The day before the rehearsal for Johnny’s memorial I finish sorting and filing miscellaneous papers, except for the small pile that I cannot figure out what to do with. I am doing this because I have left divided stacks of things on my bedroom floor and I am afraid I will fall over them. When I have put the final unfiled stack in a folder I move on to my next task: changing the strings on my guitar. I consider changing the strings on Johnny’s guitar, too, but I decide that one string change is enough for the day.

Out come sharp scissors to cut open the string packet, dykes to cut string ends, a rag to clean off accumulated dust on the peg head and near the bridge. I sit on the bed with the guitar beside me and slacken the three lowest strings one at a time, loosening the tension until I can unwind each string from its tuning peg. I pry up the wooden bridge pins to detach each string from the guitar: as I remove each string I wind it into a circle and stow it in the used string packet. I run a red garage rag over half of the peg head and next to the bridge, swiping it over the pick guard as well.

I begin to replace the three lowest strings, one at a time, uncoiling a new string from its envelope, securing it with a bridge pin, running it through the groove in the nut. You wind low strings counterclockwise and I am in the habit of wrapping the string once around the base of the tuning peg before running the lead wire into the hole in the peg to secure the string. Then begins the painstaking process of tightening the string, turning the peg away from me. I turn the peg until the string in it is taut and straight, no longer curving, and then I begin to check for pitch. Tightening strings is scary business — there is always the possibility that one will snap and hit you in the eye. This has never happened to me, but the ends of strings are sharp enough to prick the ends of calloused fingers and I usually have a few bleeds doing this task.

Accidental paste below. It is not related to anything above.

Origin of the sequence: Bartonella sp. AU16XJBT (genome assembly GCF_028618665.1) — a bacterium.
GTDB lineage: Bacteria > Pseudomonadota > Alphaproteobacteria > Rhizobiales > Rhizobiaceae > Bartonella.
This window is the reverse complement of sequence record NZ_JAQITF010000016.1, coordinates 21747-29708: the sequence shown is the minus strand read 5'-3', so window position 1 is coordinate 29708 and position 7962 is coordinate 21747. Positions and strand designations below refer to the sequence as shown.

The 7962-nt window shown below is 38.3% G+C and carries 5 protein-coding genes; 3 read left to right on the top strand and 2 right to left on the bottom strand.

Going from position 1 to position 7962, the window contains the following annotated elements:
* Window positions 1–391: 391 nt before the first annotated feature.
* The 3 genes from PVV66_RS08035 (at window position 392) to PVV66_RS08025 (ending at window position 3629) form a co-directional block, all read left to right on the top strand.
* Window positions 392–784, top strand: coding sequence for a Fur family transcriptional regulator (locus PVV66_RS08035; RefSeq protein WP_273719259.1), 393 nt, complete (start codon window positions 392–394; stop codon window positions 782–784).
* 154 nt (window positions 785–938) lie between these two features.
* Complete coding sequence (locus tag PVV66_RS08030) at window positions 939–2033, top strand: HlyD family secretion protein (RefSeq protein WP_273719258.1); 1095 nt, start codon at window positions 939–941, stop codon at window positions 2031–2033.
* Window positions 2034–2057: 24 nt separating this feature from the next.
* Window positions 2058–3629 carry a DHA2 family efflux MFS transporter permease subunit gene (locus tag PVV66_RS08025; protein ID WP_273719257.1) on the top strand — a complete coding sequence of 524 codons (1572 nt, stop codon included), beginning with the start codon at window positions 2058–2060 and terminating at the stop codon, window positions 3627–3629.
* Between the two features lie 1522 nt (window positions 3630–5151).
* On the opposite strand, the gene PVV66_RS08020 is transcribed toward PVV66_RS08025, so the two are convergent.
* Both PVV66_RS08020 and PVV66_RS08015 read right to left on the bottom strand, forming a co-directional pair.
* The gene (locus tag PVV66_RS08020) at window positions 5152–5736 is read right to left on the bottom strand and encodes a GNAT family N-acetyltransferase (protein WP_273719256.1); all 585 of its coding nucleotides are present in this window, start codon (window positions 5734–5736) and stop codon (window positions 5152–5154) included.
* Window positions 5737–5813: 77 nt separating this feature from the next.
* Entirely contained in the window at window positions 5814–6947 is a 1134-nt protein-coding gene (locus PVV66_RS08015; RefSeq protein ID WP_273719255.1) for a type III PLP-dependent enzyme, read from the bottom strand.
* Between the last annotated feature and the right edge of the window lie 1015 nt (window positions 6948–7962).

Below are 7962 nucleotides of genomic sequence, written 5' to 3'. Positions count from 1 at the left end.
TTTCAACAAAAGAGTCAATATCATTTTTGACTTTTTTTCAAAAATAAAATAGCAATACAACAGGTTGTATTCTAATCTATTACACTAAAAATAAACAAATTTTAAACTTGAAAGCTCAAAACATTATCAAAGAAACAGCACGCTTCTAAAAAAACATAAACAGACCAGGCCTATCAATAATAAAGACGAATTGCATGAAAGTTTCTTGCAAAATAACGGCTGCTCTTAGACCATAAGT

After the three lower strings are on, I reverse the direction to remove and add the higher strings: wind the strings on the pegs clockwise, turn the pegs toward me to tighten, bending the strings sideways to stretch them periodically. Generally, you tighten them slowly and, inevitably some of them slip back suddenly, losing pitch — sometimes a bridge pin pops up, allowing the string to loosen. You push it back in and begin raising the pitch again.

Eventually, I activate my tuner and start bringing all six strings to standard pitch. I like to do this fairly slowly — I feel tension in my body as the tension in the strings rises, but I manage to gain the correct pitches without mishap. Once the guitar is in tune, I cut the loose ends of the strings with diagonal pliers, gather the string ends for the trash and stow the dykes back in my guitar case.

I put a capo on fifth fret and run through the melody of “Ingenue” on the strings, not singing, just picking out the tune. I will be singing this song, which I wrote about falling in love with Johnny, at his memorial concert on Tuesday evening. Completing the first run-through, I begin again, singing this time: “Open mind/open heart/It’s hard to live in the world when you’re letting it fall apart/Nothing to hold on to…”

My voice is true. I remember all the words. The chords come back under my fingers. When I hit the penultimate line of the last verse, “But my heart is singing like an ingenue,” my voice breaks and fades because I am starting to cry. I finish the song in a broken whisper. I hope I will be able to sing it on Tuesday without faltering, but there are no guarantees.